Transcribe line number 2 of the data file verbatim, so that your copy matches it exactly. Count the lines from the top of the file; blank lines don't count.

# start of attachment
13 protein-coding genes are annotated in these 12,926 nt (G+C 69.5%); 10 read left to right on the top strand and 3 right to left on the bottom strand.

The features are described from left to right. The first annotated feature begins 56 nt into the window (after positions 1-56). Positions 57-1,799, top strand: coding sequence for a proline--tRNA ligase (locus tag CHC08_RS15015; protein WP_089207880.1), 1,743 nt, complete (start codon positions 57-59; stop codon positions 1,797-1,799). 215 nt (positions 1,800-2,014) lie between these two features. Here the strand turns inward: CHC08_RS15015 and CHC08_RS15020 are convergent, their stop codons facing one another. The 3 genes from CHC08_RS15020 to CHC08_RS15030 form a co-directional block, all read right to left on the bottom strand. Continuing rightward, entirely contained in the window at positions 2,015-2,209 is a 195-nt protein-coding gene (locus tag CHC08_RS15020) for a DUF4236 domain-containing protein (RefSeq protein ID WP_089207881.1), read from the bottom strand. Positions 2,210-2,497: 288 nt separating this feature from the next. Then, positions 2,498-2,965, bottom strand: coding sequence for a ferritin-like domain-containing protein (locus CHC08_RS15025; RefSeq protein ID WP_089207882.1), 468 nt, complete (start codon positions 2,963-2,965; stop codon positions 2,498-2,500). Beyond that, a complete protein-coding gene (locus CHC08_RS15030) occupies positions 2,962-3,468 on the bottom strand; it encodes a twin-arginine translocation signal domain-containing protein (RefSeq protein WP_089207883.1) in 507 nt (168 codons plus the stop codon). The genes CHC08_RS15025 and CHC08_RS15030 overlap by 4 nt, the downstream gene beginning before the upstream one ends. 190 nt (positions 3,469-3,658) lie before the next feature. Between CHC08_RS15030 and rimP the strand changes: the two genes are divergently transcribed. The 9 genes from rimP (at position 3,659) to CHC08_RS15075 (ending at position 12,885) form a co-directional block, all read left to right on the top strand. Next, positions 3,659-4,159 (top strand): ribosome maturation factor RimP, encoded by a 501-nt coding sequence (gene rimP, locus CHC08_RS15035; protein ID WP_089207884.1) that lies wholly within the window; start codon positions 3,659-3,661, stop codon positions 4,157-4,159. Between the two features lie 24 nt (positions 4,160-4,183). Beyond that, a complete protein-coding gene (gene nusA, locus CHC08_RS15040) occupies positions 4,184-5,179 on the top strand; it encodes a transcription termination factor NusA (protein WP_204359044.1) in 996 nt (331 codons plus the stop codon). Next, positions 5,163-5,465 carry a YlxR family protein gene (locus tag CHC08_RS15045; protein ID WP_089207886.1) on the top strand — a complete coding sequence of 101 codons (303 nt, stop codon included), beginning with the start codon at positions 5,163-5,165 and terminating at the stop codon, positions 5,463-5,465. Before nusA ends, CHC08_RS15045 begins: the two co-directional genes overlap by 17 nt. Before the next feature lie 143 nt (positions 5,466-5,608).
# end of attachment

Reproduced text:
The features are described from left to right. The first annotated feature begins 56 nt into the window (after positions 1-56). Positions 57-1,799, top strand: coding sequence for a proline--tRNA ligase (locus tag CHC08_RS15015; protein WP_089207880.1), 1,743 nt, complete (start codon positions 57-59; stop codon positions 1,797-1,799). 215 nt (positions 1,800-2,014) lie between these two features. Here the strand turns inward: CHC08_RS15015 and CHC08_RS15020 are convergent, their stop codons facing one another. The 3 genes from CHC08_RS15020 to CHC08_RS15030 form a co-directional block, all read right to left on the bottom strand. Continuing rightward, entirely contained in the window at positions 2,015-2,209 is a 195-nt protein-coding gene (locus tag CHC08_RS15020) for a DUF4236 domain-containing protein (RefSeq protein ID WP_089207881.1), read from the bottom strand. Positions 2,210-2,497: 288 nt separating this feature from the next. Then, positions 2,498-2,965, bottom strand: coding sequence for a ferritin-like domain-containing protein (locus CHC08_RS15025; RefSeq protein ID WP_089207882.1), 468 nt, complete (start codon positions 2,963-2,965; stop codon positions 2,498-2,500). Beyond that, a complete protein-coding gene (locus CHC08_RS15030) occupies positions 2,962-3,468 on the bottom strand; it encodes a twin-arginine translocation signal domain-containing protein (RefSeq protein WP_089207883.1) in 507 nt (168 codons plus the stop codon). The genes CHC08_RS15025 and CHC08_RS15030 overlap by 4 nt, the downstream gene beginning before the upstream one ends. 190 nt (positions 3,469-3,658) lie before the next feature. Between CHC08_RS15030 and rimP the strand changes: the two genes are divergently transcribed. The 9 genes from rimP (at position 3,659) to CHC08_RS15075 (ending at position 12,885) form a co-directional block, all read left to right on the top strand. Next, positions 3,659-4,159 (top strand): ribosome maturation factor RimP, encoded by a 501-nt coding sequence (gene rimP, locus CHC08_RS15035; protein ID WP_089207884.1) that lies wholly within the window; start codon positions 3,659-3,661, stop codon positions 4,157-4,159. Between the two features lie 24 nt (positions 4,160-4,183). Beyond that, a complete protein-coding gene (gene nusA, locus CHC08_RS15040) occupies positions 4,184-5,179 on the top strand; it encodes a transcription termination factor NusA (protein WP_204359044.1) in 996 nt (331 codons plus the stop codon). Next, positions 5,163-5,465 carry a YlxR family protein gene (locus tag CHC08_RS15045; protein ID WP_089207886.1) on the top strand — a complete coding sequence of 101 codons (303 nt, stop codon included), beginning with the start codon at positions 5,163-5,165 and terminating at the stop codon, positions 5,463-5,465. Before nusA ends, CHC08_RS15045 begins: the two co-directional genes overlap by 17 nt. Before the next feature lie 143 nt (positions 5,466-5,608).